What Are True Friendships To You?

The past few weeks I’ve been thinking over friendships that I’ve had, the idea of best friends, close friends and the thousand+  friends/contacts I have on social media. I’ve lived primarily out of my passport country, the country of my birth, for over 11 years now. I clearly resonate far more with the younger generations, primarily Millenials, than I do with people my own age or just older than me. I have deep friends in the States still and keep in contact with a few on a regular, sometimes daily basis. I’m thankful for them. A couple of them have gone through the steps of recovery along with me and we continue on that journey together.

Last week I had two similar but distinctly different encounters with friends. One was over a phone call with a friend from the States-a friendship that we’ve had for many many years. The second was on an overnight camping trip here in the countryside with a friend that I have grown closer with the past seven years. After getting off the phone call I noticed something had changed, something was different. Actually it was a feeling that I had been there for a long time, but I wasn’t able to put my finger on what I was feeling. It wasn’t until I read an excerpt from a book by my favorite author, Henri Nouwen, that I could put words with my feelings. As Nouwen was visiting his family back in Holland after living abroad for so many years, he had this to say about his reunion with them, “The feeling of having become something of a stranger in my own family was strong throughout the whole day. I had not seen many of the people at the party for more than a decade. Our reunion made me realize how much had happened to them and to me, and made me sadly aware that I no longer know the soil on which we both stand.”*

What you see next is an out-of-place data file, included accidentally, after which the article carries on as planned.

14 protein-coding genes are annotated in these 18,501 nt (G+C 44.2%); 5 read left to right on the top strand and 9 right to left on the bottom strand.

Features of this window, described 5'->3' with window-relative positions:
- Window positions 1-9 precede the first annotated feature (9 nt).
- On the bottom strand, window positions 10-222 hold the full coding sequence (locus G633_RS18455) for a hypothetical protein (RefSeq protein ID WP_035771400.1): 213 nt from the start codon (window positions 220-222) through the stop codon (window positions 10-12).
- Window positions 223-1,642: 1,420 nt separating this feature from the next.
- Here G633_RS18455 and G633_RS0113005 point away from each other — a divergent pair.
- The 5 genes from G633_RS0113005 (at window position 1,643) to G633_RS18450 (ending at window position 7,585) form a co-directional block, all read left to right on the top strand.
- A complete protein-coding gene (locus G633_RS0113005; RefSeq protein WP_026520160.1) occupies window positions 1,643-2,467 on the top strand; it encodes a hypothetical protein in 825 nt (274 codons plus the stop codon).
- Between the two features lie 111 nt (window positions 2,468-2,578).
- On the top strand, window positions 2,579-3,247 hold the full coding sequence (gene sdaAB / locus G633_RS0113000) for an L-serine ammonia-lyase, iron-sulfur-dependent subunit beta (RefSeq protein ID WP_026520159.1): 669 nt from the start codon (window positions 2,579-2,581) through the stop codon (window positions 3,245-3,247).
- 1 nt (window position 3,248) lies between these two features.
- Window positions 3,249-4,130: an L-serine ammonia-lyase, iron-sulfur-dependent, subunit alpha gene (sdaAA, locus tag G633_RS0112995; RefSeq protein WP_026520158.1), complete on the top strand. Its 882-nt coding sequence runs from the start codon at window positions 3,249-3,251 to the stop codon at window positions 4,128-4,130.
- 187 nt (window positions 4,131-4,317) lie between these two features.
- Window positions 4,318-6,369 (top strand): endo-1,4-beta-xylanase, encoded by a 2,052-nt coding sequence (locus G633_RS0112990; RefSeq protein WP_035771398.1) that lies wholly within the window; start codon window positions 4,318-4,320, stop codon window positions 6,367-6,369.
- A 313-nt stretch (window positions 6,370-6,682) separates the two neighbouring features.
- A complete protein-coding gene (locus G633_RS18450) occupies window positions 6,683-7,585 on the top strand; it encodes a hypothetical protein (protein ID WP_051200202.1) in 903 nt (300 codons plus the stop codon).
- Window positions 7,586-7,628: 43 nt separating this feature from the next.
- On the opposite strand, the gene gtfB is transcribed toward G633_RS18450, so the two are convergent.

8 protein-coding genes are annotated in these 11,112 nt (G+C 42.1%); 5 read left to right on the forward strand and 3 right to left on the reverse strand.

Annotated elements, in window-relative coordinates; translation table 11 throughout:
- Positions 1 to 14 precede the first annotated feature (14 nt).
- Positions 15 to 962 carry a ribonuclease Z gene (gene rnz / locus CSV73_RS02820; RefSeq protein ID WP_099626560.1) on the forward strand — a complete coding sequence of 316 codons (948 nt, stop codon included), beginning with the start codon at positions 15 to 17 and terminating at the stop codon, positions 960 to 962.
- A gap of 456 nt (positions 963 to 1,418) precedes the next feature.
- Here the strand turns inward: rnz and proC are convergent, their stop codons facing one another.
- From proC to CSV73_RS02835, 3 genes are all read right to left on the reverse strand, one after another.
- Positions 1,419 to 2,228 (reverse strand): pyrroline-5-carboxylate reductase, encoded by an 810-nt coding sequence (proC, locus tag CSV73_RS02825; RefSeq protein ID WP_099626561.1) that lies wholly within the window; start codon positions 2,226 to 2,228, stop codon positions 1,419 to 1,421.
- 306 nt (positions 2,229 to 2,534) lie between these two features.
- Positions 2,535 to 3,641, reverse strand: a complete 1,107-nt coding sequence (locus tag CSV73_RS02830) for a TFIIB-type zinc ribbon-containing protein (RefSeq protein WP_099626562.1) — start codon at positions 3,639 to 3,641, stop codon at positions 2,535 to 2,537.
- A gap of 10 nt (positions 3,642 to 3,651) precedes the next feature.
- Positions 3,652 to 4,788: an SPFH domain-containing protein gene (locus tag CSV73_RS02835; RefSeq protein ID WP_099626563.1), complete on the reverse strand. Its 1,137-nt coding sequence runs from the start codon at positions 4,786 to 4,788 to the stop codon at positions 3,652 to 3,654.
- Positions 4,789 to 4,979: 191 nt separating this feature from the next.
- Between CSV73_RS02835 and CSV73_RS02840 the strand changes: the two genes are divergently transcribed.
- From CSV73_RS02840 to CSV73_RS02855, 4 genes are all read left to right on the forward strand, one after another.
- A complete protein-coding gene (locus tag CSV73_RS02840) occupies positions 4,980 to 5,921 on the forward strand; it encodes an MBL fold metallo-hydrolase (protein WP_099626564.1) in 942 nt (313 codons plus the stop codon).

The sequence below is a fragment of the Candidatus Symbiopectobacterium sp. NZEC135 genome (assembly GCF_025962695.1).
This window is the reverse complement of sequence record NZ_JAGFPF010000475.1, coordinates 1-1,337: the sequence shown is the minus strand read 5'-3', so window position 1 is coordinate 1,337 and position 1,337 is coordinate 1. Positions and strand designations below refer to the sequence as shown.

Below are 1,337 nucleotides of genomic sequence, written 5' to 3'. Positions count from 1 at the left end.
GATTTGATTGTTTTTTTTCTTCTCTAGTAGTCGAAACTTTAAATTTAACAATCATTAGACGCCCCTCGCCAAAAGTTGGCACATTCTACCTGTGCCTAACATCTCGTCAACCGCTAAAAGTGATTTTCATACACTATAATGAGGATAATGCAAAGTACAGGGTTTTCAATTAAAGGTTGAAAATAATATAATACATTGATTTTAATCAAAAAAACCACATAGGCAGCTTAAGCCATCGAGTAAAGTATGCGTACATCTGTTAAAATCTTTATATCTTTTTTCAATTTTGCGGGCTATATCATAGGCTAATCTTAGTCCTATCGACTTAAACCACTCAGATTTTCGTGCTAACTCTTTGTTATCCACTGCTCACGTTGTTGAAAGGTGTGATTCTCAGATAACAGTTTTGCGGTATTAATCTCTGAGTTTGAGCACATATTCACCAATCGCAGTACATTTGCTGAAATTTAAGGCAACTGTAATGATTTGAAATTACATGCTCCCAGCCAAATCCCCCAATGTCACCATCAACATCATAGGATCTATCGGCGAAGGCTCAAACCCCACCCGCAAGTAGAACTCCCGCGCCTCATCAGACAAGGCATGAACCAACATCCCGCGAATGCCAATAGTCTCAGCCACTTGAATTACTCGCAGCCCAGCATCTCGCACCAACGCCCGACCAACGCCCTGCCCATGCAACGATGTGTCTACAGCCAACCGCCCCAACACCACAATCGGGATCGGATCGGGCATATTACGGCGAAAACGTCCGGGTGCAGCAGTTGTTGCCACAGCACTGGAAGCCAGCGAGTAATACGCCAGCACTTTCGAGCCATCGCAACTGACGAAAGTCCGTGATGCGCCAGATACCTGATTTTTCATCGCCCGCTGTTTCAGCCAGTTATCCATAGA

That. That was the feeling I had been feeling that night as I hung up the phone. It was more than simply not being in the same culture, it was the notion that the ground in which we used to share commonality was eroded away into something different that I didn’t recognize. Not bad, simply different.

Contrast that with my closest friend apart from Iris. While camping we shared way too many laughs, and more than a few tears as we lived life out together raw and untamed. Our emotions and thoughts intersected as we talked about Jesus, coffee, camping, pain, the beautiful mountains we were in, family, cafe design, beer, and the Bible. There was a common ground, a common struggle and a common core belief that we shared. There is freedom for listening with no need for feedback  as well as freedom for pushback and disagreement. This was relationship at it’s core, and I am so very thankful.

I don’t believe that someone has to go through the exact same thing you have gone through, nor has to be older than you in order for them to understand you better. Though I believe everyone is uniquely made and does go through pain that as a total, is unique to them, I also believe that that same person is able find others who can identify with those same struggles and joys they have when looking at a small group or even a society of other people. Meaning, I believe we are not alone in our struggles nor our joys, that God has people around us who can walk with us and can identify with what we are going through. This is what I experience in true friendship and this is what I seek out.

This isn’t so much a call to action post as it is me simply sharing with you my own growth and learning of who I am in Christ. The friendships I seek out and desire are ones that are life giving and leading me to that end. I will say that part of that also involves pain as we are still people and we will disappoint each other. But, walking through the pain and seeing how that leads to peace and joy, it is worth it. As I was caught in a moment of reflection on that this week, maybe you may be encouraged to reflect on your friendships as well. And may God help you to be incredibly aware of His presence in and among them.